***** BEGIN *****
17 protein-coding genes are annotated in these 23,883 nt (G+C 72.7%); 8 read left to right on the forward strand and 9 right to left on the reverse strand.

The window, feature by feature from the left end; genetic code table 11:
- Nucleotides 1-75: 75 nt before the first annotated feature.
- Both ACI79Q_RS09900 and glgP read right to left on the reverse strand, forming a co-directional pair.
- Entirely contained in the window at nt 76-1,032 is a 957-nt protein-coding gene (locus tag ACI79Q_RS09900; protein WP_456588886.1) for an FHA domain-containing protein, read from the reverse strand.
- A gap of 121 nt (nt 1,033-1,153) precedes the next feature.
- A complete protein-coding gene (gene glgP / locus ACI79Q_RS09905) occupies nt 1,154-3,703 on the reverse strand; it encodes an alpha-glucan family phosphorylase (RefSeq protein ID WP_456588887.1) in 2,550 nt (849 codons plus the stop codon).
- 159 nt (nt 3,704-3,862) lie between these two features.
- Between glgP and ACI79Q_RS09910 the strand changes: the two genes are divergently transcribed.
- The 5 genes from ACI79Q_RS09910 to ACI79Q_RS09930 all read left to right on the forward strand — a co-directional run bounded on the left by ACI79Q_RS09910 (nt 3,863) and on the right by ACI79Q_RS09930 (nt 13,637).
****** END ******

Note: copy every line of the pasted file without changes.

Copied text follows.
17 protein-coding genes are annotated in these 23,883 nt (G+C 72.7%); 8 read left to right on the forward strand and 9 right to left on the reverse strand.

The window, feature by feature from the left end; genetic code table 11:
- Nucleotides 1-75: 75 nt before the first annotated feature.
- Both ACI79Q_RS09900 and glgP read right to left on the reverse strand, forming a co-directional pair.
- Entirely contained in the window at nt 76-1,032 is a 957-nt protein-coding gene (locus tag ACI79Q_RS09900; protein WP_456588886.1) for an FHA domain-containing protein, read from the reverse strand.
- A gap of 121 nt (nt 1,033-1,153) precedes the next feature.
- A complete protein-coding gene (gene glgP / locus ACI79Q_RS09905) occupies nt 1,154-3,703 on the reverse strand; it encodes an alpha-glucan family phosphorylase (RefSeq protein ID WP_456588887.1) in 2,550 nt (849 codons plus the stop codon).
- 159 nt (nt 3,704-3,862) lie between these two features.
- Between glgP and ACI79Q_RS09910 the strand changes: the two genes are divergently transcribed.
- The 5 genes from ACI79Q_RS09910 to ACI79Q_RS09930 all read left to right on the forward strand — a co-directional run bounded on the left by ACI79Q_RS09910 (nt 3,863) and on the right by ACI79Q_RS09930 (nt 13,637).